It’s true that teens and young adults are going to engage in some sort of risky behavior. It goes hand in hand with their need to explore, discover, and grow, a psychological and emotional necessity at this stage in life.
Youth Risk According to the CDC
The Center for Disease Control (CDC) is an organization that protects America from healthy, safety, and security threats. Among their many tasks and large-scale projects, they maintain research and health statistics on adolescents. For instance, the Youth Risk Behavior Surveillance System monitors six priority adolescent risk behaviors that play a role in the causes of death, disability, and social problems among teens and young adults. These behaviors often begin in childhood or early adolescence and are listed below:
1. Behaviors that Contribute to Unintentional Injuries and Violence
According to the CDC, there are certain risky behaviors that lead to unintentional injury, such as mobile phone use while driving, riding a bicycle without wearing a helmet, not wearing a seatbelt when riding as a passenger in a car, and riding in cars with drivers who had been drinking. Furthermore, the CDC recognizes behaviors among teens that specifically lead to violence such as carrying a weapon, carrying a gun specifically versus other weapons, being in a physical fight, experiencing being hit, slapped, or physically hurt intentionally by a boyfriend or girlfriend (dating violence), avoiding school because of its lack of safety, experiencing bullying, or considering and/or attempting suicide.
2. Sexual Behaviors That Lead to Unwanted Pregnancies or Sexually Transmitted Diseases
In addition to the behaviors listed above, there are risk factors that contribute to unintentional pregnancies and diseases, such as having intercourse before the age of 13, having multiple partners, not using protection during intercourse, not being tested for HIV, drinking alcohol or using drugs during or before intercourse.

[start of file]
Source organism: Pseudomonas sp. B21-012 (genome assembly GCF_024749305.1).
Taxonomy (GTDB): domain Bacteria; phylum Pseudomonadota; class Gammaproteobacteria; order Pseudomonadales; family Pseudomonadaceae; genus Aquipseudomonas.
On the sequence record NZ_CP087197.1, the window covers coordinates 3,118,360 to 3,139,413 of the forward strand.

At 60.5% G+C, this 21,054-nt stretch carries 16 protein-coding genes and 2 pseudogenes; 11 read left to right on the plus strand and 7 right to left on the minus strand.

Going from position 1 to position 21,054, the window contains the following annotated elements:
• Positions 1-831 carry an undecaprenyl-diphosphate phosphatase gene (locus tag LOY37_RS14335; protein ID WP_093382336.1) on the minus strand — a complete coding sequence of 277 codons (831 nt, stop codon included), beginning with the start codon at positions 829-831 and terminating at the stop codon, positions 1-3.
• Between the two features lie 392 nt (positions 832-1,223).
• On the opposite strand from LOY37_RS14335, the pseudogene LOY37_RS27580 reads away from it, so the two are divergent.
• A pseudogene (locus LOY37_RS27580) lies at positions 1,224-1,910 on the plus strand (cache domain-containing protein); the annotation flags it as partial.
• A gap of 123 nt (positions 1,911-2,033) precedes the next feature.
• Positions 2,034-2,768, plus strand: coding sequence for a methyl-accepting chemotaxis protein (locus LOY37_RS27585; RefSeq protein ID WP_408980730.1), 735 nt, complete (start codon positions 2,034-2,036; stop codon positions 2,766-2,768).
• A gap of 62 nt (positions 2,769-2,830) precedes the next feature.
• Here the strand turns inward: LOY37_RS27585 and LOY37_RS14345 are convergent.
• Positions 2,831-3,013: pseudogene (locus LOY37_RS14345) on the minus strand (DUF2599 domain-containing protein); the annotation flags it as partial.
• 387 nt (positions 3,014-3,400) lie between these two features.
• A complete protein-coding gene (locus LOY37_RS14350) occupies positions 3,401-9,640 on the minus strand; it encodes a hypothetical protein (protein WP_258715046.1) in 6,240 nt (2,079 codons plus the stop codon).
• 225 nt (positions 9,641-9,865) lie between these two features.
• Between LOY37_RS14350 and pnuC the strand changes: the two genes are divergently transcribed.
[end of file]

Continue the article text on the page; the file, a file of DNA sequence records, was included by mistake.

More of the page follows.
3. Alcohol or Drug Use
Risky behaviors regarding alcohol or drug use include having at least one drink during their lifetime, currently drinking on a regular basis, having five or more drinks in a row (binge drinking experiences), trying other drugs such as cocaine, inhalants, heroin, methamphetamines, steroids, or prescription drugs.
4. Vaping & Tobacco Use
Behaviors that lead to tobacco use include vaping, experimenting with cigarette smoking, smoking an entire cigarette before the age of 13, smoking a cigarette at least once in a week, and using various forms of smokeless tobacco. Vaping in particular has become a tremendous problem in the teen and young adult population, with research emerging on its short and medium drastic negative impact on the mental and physical health of those who engage in vaping.
5. Unhealthy Dietary Behaviors
Risky behavior that leads to unhealthy diets include not eating the right amounts of fruit or drinking fruit juices, not eating any vegetables, not drinking milk, drinking sugar-based drinks such as sodas, not eating breakfast.
6. Inadequate Physical Activity
Risky behavior that leads to lack of physical health is not getting enough exercise, which includes the following risk factors: not doing any cardio activity in the last week, not attending Physical Education classes, playing video games or spending time on the computer for 3 or more hours per day, watching television for 3 or more hours per day.
Although it is natural for teens to explore, when some of these teen risk behaviors become habitual it can be dangerous. The CDC keeps tracks of the leading causes of death among teens with respect to the risky behaviors described above. For instance, in 2010, 12,341 adolescents between the ages of 15-24, died due to an unintentional injury; 4,678 died due to homicide; and 4,600 died because of suicide.
Knowing these teen risk behaviors can help keep teens safe and prevent injury, violence, or even death.
NEED HELP NOW? COMPLETE THE FORM BELOW AND WE WILL CONTACT YOU AND ANSWER ALL YOUR QUESTIONS.
The Center for Disease Control. Youth Risk Behavior Surveillance System: 2011 National Overview. Retrieved on April 9, 2014 from: http://www.cdc.gov/healthyyouth/yrbs/pdf/us_overview_yrbs.pdf
The Center for Disease Control. 10 Leading Causes of Death by Age Group, United States – 2010. Retrieved on April 9, 2014 from: http://www.cdc.gov/injury/wisqars/pdf/10LCID_All_Deaths_By_Age_Group_2010-a.pdf